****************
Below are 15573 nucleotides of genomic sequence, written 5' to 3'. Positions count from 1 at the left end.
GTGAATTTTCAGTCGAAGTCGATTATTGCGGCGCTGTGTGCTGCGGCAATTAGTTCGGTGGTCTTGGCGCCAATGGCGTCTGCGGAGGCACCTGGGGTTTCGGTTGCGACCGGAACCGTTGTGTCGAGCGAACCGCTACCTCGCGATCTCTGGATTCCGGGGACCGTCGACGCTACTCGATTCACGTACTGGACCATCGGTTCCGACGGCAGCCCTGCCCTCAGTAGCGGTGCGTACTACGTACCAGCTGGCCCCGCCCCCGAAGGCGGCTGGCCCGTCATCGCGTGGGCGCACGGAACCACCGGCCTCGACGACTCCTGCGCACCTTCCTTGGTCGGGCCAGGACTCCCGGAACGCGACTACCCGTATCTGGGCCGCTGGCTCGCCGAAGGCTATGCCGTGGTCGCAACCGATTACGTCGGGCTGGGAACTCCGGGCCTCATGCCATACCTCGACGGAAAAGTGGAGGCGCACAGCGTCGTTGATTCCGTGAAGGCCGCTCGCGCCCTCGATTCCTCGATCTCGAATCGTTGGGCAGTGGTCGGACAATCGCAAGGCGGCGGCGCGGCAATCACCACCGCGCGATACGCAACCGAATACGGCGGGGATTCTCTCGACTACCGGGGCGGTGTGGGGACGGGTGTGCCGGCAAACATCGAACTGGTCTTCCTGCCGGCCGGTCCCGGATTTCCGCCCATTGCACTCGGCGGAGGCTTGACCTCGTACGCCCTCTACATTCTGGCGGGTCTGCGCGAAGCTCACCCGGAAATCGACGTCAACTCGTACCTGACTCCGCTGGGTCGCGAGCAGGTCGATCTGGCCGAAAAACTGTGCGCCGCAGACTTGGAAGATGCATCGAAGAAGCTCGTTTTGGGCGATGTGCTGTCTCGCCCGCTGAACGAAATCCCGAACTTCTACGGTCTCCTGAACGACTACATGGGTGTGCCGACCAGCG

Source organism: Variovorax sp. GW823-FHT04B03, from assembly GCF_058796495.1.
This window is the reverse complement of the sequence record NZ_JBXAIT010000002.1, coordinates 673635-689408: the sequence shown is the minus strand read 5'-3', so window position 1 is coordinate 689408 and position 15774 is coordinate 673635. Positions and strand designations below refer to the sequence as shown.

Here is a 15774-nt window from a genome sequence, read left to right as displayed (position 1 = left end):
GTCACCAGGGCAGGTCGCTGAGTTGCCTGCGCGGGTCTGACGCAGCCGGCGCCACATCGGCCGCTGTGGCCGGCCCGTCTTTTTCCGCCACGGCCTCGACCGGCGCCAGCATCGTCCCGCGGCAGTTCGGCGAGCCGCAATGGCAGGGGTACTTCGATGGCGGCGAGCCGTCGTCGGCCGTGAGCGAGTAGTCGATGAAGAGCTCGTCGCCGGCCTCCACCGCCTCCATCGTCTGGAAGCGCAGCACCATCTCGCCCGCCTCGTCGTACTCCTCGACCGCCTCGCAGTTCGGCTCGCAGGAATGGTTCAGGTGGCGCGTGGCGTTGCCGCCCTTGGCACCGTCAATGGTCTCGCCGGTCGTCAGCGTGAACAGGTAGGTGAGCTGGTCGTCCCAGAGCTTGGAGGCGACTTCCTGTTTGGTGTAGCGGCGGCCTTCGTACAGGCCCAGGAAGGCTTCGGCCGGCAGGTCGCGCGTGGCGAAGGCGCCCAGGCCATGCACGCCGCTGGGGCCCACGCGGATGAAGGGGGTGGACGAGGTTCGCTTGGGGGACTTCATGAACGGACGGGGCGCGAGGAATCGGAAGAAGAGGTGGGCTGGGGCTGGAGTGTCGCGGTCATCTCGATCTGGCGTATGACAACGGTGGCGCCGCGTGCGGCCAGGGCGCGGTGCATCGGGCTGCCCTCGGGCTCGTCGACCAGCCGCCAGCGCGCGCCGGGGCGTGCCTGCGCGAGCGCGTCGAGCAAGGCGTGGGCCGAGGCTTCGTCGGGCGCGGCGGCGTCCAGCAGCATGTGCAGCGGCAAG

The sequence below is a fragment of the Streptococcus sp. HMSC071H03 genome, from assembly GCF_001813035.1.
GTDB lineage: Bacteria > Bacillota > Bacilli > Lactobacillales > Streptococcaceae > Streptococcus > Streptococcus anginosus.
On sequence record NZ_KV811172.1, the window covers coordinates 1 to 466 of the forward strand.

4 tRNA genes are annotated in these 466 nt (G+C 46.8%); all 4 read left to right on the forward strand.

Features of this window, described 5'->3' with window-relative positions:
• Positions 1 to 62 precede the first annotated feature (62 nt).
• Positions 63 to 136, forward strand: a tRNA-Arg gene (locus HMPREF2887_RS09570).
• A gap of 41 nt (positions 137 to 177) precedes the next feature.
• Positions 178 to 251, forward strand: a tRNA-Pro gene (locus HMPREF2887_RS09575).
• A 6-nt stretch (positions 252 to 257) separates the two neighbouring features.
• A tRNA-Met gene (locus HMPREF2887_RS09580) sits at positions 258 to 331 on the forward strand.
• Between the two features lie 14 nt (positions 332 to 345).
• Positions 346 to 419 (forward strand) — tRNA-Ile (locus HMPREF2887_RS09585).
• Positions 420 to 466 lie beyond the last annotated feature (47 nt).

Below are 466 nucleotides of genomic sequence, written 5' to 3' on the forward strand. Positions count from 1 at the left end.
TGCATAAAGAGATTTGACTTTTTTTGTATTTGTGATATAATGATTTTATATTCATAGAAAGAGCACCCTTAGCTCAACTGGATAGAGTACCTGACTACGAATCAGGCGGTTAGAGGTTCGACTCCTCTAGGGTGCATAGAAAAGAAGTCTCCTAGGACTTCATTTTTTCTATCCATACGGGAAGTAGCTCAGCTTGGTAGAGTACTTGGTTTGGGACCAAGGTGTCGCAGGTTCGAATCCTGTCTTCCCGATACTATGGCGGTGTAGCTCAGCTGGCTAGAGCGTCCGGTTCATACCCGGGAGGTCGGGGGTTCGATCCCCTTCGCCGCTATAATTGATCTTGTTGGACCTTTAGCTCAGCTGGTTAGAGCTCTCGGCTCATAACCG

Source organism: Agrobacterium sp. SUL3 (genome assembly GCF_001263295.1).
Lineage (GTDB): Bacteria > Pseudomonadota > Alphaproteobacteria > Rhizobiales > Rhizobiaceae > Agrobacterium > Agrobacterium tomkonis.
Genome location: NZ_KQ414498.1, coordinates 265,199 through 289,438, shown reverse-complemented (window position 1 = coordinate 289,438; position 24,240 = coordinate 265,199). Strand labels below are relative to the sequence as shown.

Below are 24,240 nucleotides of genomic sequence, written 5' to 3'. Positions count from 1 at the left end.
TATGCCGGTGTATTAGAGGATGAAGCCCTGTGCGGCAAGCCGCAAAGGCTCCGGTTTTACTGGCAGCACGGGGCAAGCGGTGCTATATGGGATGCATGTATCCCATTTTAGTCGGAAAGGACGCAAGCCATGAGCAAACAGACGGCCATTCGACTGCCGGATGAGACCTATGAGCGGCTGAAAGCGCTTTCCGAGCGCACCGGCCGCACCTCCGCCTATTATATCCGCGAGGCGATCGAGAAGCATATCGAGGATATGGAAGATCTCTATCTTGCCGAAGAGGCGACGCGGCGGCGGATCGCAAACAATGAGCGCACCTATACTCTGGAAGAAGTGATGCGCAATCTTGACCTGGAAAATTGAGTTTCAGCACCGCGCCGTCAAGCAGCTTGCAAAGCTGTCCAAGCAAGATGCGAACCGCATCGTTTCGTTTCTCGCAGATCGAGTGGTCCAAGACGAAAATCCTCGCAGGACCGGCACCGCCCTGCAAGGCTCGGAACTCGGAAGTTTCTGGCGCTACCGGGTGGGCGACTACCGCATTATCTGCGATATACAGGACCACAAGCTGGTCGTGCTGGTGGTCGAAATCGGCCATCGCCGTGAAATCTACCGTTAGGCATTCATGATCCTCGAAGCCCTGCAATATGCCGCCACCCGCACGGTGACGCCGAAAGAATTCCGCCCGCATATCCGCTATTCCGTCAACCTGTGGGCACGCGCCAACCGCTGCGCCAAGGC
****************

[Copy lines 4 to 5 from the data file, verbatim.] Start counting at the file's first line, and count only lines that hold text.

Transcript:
This window is the reverse complement of the sequence record NZ_JBXAIT010000002.1, coordinates 673635-689408: the sequence shown is the minus strand read 5'-3', so window position 1 is coordinate 689408 and position 15774 is coordinate 673635. Positions and strand designations below refer to the sequence as shown.

Here is a 15774-nt window from a genome sequence, read left to right as displayed (position 1 = left end):